Last week was our data journalism week on the Journalism Technologies module, and my colleague Caroline Pringle gave the lecture. Data journalism is probably not the ‘future of news’ flavour of the month it was a few years back – but then, what is? – but a series of recent developments mean it’s becoming increasingly prominent in the UK’s local media.
The BBC’s Shared Data Unit, part of its Local News Partnerships initiative which includes the higher profile Local Democracy Reporters, has begun publishing its first stories. The unit acts as a sort of training ground for journalists on local papers, who spend three months at a time working on the team at BBC Birmingham, creating stories from data for use by various outlets. Then there’s the increasing profile of The Bureau Local, a Google-funded offshoot of The Bureau of Investigative Journalism, which recently made a splash with a detailed analysis of council budgets around the country.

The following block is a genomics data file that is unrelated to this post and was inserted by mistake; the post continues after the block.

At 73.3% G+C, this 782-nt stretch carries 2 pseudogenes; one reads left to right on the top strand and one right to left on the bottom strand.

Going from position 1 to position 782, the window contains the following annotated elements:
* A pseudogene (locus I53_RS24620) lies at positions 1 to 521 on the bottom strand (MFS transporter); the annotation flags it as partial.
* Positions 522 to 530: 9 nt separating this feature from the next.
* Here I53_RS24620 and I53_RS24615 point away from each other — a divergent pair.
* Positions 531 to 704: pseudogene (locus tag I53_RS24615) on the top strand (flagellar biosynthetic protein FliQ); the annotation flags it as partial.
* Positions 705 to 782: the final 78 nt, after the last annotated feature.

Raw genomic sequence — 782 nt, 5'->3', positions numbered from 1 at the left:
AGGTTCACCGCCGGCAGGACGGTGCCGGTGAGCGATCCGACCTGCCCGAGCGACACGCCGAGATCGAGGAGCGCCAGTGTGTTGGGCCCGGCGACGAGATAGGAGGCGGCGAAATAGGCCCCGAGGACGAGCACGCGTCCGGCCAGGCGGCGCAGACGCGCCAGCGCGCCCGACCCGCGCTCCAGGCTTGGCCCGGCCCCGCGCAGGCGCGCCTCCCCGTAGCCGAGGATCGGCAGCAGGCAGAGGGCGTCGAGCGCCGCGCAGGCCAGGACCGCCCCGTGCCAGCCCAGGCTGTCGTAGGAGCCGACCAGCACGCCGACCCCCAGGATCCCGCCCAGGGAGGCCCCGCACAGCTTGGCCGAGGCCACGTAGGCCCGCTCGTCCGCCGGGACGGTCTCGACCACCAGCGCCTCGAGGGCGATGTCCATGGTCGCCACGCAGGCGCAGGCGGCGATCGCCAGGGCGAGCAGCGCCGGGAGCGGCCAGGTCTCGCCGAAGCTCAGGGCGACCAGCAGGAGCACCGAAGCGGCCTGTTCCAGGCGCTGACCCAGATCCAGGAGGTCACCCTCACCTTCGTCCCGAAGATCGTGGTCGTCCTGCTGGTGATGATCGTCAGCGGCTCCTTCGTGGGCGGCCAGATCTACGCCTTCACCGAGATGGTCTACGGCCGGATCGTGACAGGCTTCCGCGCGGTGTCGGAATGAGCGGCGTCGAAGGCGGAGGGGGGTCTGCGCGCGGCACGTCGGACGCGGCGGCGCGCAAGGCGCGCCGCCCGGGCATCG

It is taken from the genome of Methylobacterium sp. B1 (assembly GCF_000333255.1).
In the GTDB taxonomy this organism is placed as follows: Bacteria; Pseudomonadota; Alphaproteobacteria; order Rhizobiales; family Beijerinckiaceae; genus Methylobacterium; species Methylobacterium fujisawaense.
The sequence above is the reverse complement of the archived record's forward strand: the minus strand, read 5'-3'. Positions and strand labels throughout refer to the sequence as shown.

Teaching this stuff is harder than it might sound, not least because teaching it properly involves spreadsheets and some quite tricky maths, exactly the sort of thing that journalism students who dropped Maths as soon as they could after GCSE, aren’t exactly thrilled at the prospect of. Our solution for this first year class is to give seminar groups a publicly available dataset, such as BBC Sport’s Price of Football, or data from RAJAR and UCAS. Then, they have to write stories in groups with either a local, national or regional angle. It’s a fun session and works well in the time allowed, but it only scratches the surface of the sort of tasks you might get into in a data or investigative-type module. But then again, a little bit of looking at numbers is more than enough for a lot of media students.